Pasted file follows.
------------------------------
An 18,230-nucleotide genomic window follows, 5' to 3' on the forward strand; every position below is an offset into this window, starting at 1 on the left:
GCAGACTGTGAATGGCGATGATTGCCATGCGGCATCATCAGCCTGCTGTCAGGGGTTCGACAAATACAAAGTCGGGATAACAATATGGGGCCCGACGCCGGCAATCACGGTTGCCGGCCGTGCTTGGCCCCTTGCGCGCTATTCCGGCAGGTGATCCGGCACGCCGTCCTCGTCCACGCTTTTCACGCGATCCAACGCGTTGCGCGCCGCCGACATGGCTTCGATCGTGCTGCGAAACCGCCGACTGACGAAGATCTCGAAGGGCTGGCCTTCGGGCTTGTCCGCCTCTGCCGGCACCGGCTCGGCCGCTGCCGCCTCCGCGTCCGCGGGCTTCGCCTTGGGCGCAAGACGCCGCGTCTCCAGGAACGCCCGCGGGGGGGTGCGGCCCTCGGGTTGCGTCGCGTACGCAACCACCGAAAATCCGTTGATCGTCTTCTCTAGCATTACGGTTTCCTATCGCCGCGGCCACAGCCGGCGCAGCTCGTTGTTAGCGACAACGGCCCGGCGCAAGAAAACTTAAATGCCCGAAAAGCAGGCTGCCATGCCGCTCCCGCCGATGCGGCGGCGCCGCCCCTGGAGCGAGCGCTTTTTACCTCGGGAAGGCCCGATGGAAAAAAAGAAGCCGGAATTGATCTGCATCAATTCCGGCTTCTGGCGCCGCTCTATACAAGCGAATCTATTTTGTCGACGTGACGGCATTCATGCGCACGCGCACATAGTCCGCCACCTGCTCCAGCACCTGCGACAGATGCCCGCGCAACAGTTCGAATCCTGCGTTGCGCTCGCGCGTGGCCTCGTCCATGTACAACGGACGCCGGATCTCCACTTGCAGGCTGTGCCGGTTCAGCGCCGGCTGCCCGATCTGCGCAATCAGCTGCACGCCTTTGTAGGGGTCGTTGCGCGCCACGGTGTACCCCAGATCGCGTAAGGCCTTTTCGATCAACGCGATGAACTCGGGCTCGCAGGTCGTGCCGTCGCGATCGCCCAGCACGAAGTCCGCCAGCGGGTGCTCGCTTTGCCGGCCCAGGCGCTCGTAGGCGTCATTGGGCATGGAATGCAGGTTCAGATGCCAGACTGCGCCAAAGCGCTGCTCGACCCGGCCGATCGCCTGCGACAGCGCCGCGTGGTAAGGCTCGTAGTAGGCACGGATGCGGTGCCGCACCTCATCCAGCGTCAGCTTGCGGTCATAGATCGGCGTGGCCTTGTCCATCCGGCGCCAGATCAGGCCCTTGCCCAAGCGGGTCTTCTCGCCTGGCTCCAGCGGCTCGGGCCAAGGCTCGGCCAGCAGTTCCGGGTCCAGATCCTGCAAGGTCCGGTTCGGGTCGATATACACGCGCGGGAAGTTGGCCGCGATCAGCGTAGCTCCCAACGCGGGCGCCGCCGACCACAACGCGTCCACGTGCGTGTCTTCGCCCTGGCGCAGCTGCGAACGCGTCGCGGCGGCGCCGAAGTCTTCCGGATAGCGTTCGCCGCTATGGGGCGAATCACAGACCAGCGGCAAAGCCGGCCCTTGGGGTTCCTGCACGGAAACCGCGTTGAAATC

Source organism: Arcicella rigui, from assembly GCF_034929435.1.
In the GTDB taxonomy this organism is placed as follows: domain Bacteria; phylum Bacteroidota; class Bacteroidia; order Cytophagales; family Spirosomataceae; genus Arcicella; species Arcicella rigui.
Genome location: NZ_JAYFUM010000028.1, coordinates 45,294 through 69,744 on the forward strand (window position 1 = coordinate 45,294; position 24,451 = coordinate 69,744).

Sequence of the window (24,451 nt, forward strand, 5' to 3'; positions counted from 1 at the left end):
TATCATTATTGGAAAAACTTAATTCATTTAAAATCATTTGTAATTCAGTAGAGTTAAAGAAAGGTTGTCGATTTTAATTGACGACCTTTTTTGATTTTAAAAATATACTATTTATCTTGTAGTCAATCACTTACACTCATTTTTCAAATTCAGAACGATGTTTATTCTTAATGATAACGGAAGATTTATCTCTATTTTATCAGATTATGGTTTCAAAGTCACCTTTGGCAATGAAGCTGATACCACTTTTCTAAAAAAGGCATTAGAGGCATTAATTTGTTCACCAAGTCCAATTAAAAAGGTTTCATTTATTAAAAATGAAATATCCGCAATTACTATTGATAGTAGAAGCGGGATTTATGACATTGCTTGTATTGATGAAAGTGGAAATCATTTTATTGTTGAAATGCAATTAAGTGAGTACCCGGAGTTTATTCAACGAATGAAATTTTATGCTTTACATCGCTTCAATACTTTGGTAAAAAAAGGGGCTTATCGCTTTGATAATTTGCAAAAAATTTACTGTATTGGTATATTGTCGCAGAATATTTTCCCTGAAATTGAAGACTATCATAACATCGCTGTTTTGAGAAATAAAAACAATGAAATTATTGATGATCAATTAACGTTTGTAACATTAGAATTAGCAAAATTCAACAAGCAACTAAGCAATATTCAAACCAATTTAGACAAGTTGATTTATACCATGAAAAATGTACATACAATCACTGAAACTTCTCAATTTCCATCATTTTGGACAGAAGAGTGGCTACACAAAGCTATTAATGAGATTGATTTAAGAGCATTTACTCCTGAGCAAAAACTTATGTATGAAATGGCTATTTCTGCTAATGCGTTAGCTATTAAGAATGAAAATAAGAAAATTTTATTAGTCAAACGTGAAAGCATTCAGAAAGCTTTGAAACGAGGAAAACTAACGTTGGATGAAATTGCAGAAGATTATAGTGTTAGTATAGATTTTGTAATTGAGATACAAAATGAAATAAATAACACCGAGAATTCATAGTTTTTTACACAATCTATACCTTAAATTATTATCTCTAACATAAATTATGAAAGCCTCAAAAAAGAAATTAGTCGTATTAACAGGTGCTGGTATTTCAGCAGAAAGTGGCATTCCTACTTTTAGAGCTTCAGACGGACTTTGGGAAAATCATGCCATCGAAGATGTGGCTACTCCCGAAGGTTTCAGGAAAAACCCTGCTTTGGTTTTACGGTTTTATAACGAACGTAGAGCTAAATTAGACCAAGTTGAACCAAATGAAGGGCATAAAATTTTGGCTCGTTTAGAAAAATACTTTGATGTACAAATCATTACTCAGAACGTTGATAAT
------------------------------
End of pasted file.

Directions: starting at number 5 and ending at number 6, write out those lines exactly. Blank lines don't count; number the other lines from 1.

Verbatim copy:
Genome location: NZ_JAYFUM010000028.1, coordinates 45,294 through 69,744 on the forward strand (window position 1 = coordinate 45,294; position 24,451 = coordinate 69,744).

Sequence of the window (24,451 nt, forward strand, 5' to 3'; positions counted from 1 at the left end):